“And talk about what, Nana? How you drove my mother away and broke my father’s heart? How you… “ Her voice broke on a web of emotion, and she clutched the bag with her new clothes hard against her chest like a shield.

Two teenage girls brushed past them, chatting unconcernedly and letting a warm breeze filter in through the door as it opened and closed behind them.

Neither woman moved, as if frozen in time.

Georgina swallowed the lump in her throat, knowing that this may be her only chance to say the words and bridge the gulf that had separated them for so long. “I know that’s what you think. George must have thought it too, else why move so far away, so soon after Gloria left? But I was not to blame, Virginia. I only wanted your mother to get help, not to abandon her family.”

“I was there, Nana. I heard what you said to her. ‘You’re no good to them,’ you said, ‘you’re not a fit mother’ and ‘you’re not a fit wife’. I heard you!”

“Yes. God help me, I did say those things. And it was the truth. She was not a good mother…”

“But she was my mother!”

“And all I wanted was for her to get help. Twenty-eight days, Virginia, that’s what I suggested. As God is my witness. Twenty-eight days. She could have gotten the help she needed and come back to us.” The tears spilled over, the words caught in her throat. “I loved her too.”

“I don’t believe you. She would not have just left me.”

“I’ll not malign your memories of her. Either you don’t remember what it was like or you were unaware; which, given how young you were, seems more likely. But your father’ll remember. You ask him”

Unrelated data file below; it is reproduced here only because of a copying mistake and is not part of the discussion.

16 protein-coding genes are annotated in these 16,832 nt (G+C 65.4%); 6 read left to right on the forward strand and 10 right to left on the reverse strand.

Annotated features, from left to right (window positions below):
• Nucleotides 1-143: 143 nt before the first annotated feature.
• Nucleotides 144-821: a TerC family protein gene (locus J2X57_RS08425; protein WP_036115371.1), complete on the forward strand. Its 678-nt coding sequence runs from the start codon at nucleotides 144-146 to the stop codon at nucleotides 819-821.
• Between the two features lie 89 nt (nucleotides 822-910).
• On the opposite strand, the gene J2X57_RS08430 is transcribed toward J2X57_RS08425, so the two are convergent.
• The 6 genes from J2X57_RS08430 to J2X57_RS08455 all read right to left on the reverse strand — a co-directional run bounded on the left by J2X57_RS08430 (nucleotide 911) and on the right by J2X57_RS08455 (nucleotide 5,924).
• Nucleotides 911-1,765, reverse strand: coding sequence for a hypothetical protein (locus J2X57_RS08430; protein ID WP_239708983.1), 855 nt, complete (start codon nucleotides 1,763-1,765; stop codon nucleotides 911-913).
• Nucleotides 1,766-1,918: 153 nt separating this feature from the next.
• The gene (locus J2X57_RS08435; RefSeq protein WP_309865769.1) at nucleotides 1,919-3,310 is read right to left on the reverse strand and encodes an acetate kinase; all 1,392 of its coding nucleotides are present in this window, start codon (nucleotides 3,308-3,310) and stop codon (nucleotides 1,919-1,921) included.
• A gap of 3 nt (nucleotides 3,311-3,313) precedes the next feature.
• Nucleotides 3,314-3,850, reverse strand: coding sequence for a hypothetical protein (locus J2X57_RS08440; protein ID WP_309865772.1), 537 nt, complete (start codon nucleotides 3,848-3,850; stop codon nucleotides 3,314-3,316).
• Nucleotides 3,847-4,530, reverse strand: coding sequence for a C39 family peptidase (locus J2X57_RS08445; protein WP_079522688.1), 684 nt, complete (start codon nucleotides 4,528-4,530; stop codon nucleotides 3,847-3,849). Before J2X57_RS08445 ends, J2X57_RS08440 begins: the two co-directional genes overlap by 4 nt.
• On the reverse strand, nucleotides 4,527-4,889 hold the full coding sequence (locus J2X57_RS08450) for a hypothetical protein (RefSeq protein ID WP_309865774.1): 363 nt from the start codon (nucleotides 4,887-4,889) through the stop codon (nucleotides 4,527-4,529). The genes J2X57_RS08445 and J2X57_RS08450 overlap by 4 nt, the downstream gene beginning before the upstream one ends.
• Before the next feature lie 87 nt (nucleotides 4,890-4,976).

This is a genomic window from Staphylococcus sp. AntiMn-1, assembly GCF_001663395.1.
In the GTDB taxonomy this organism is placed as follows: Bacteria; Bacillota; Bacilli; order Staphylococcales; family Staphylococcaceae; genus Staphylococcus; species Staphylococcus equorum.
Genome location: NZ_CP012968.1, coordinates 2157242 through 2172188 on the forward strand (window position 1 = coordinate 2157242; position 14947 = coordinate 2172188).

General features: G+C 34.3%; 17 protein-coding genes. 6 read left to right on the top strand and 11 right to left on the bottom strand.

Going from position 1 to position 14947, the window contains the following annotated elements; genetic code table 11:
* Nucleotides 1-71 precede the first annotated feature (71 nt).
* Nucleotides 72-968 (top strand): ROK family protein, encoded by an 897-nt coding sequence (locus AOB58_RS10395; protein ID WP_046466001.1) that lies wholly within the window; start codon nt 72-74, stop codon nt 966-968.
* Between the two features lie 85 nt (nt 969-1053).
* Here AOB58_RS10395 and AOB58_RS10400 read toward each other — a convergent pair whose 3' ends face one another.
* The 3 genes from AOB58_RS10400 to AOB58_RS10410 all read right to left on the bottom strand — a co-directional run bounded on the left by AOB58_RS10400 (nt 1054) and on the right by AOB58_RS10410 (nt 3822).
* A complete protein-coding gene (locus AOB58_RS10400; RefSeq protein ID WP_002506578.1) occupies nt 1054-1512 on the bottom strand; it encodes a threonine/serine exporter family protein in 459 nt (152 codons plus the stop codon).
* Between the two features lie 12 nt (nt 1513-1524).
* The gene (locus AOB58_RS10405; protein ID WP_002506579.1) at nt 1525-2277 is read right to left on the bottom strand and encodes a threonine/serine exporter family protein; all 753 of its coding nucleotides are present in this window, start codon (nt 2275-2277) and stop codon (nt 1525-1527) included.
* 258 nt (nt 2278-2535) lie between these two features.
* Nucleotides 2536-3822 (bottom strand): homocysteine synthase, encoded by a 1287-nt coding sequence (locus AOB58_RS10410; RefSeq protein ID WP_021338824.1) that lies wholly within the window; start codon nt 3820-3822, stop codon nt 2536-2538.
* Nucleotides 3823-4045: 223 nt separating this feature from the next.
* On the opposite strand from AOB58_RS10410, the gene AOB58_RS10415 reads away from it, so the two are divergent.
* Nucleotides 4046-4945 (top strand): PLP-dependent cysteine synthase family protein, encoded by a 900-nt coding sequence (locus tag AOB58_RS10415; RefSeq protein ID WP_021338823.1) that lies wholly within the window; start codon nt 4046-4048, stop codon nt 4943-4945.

Her heart ached, and she could barely speak now through the tears that fell freely. She wiped at the tears with a finger, then reached out and stroked the younger woman’s face before turning away. “You ask him,” she said, opening the door, “and if it makes a difference in how he remembers, please have him call me.”

It was the hardest thing she’d ever done, Georgina thought, leaving her granddaughter behind.



“Virginia?” The voice on the other end of the line emanated concern, “What’s wrong, honey? Where are you”

“I’m in my hotel room. Remember? I told you I had to go to Walnut Creek for business. Daddy, I…. I saw Nana today.”

“Nana? You saw Nana? Where? Why?” Was that anger she heard in his voice?

“Oh, it’s a long story. I flew in this afternoon, but the airlines lost my luggage and I needed to find an outfit to wear to work tomorrow, and she was there, at the mall and she said…”

“You saw Nana at the mall?” He sounded puzzled, obviously not connecting the dots to the story she was telling.

“Yeah. She was there, and she recognized me and she stopped me and wanted to talk.”